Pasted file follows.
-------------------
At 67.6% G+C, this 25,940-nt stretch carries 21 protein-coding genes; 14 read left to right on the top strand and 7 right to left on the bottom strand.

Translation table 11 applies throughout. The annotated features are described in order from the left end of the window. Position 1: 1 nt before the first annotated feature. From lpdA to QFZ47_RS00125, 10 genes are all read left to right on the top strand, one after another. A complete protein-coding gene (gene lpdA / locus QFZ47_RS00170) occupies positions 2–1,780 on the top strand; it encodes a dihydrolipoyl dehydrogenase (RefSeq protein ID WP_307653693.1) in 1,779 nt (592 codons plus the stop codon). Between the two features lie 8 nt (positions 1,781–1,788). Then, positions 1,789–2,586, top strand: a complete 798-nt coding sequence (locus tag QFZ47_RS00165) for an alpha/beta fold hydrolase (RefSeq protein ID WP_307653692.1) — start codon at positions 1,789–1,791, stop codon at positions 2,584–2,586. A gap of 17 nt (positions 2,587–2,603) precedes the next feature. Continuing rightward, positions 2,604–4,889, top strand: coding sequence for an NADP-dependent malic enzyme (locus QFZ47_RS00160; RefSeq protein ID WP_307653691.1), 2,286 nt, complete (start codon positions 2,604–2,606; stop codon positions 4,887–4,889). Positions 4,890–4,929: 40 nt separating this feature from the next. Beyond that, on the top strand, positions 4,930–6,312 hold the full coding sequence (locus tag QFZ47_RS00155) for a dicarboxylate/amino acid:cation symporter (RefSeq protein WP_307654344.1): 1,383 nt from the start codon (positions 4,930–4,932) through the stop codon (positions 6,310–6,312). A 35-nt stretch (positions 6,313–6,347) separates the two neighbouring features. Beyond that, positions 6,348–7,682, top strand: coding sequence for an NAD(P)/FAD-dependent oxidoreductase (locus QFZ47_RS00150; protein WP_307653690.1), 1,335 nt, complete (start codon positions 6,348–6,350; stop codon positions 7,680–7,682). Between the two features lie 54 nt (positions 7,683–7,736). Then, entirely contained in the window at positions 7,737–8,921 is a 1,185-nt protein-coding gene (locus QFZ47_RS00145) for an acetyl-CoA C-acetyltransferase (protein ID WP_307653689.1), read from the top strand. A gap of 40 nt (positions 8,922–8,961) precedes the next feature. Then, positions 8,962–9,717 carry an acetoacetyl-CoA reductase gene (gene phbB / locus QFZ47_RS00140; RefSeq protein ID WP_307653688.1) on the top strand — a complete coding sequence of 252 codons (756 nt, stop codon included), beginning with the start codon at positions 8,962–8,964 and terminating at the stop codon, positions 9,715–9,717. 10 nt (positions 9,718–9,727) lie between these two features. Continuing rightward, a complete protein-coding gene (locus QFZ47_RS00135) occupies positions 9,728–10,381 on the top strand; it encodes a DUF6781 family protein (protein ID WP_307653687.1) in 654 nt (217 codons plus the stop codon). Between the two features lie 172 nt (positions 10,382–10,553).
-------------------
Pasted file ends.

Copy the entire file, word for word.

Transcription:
At 67.6% G+C, this 25,940-nt stretch carries 21 protein-coding genes; 14 read left to right on the top strand and 7 right to left on the bottom strand.

Translation table 11 applies throughout. The annotated features are described in order from the left end of the window. Position 1: 1 nt before the first annotated feature. From lpdA to QFZ47_RS00125, 10 genes are all read left to right on the top strand, one after another. A complete protein-coding gene (gene lpdA / locus QFZ47_RS00170) occupies positions 2–1,780 on the top strand; it encodes a dihydrolipoyl dehydrogenase (RefSeq protein ID WP_307653693.1) in 1,779 nt (592 codons plus the stop codon). Between the two features lie 8 nt (positions 1,781–1,788). Then, positions 1,789–2,586, top strand: a complete 798-nt coding sequence (locus tag QFZ47_RS00165) for an alpha/beta fold hydrolase (RefSeq protein ID WP_307653692.1) — start codon at positions 1,789–1,791, stop codon at positions 2,584–2,586. A gap of 17 nt (positions 2,587–2,603) precedes the next feature. Continuing rightward, positions 2,604–4,889, top strand: coding sequence for an NADP-dependent malic enzyme (locus QFZ47_RS00160; RefSeq protein ID WP_307653691.1), 2,286 nt, complete (start codon positions 2,604–2,606; stop codon positions 4,887–4,889). Positions 4,890–4,929: 40 nt separating this feature from the next. Beyond that, on the top strand, positions 4,930–6,312 hold the full coding sequence (locus tag QFZ47_RS00155) for a dicarboxylate/amino acid:cation symporter (RefSeq protein WP_307654344.1): 1,383 nt from the start codon (positions 4,930–4,932) through the stop codon (positions 6,310–6,312). A 35-nt stretch (positions 6,313–6,347) separates the two neighbouring features. Beyond that, positions 6,348–7,682, top strand: coding sequence for an NAD(P)/FAD-dependent oxidoreductase (locus QFZ47_RS00150; protein WP_307653690.1), 1,335 nt, complete (start codon positions 6,348–6,350; stop codon positions 7,680–7,682). Between the two features lie 54 nt (positions 7,683–7,736). Then, entirely contained in the window at positions 7,737–8,921 is a 1,185-nt protein-coding gene (locus QFZ47_RS00145) for an acetyl-CoA C-acetyltransferase (protein ID WP_307653689.1), read from the top strand. A gap of 40 nt (positions 8,922–8,961) precedes the next feature. Then, positions 8,962–9,717 carry an acetoacetyl-CoA reductase gene (gene phbB / locus QFZ47_RS00140; RefSeq protein ID WP_307653688.1) on the top strand — a complete coding sequence of 252 codons (756 nt, stop codon included), beginning with the start codon at positions 8,962–8,964 and terminating at the stop codon, positions 9,715–9,717. 10 nt (positions 9,718–9,727) lie between these two features. Continuing rightward, a complete protein-coding gene (locus QFZ47_RS00135) occupies positions 9,728–10,381 on the top strand; it encodes a DUF6781 family protein (protein ID WP_307653687.1) in 654 nt (217 codons plus the stop codon). Between the two features lie 172 nt (positions 10,382–10,553).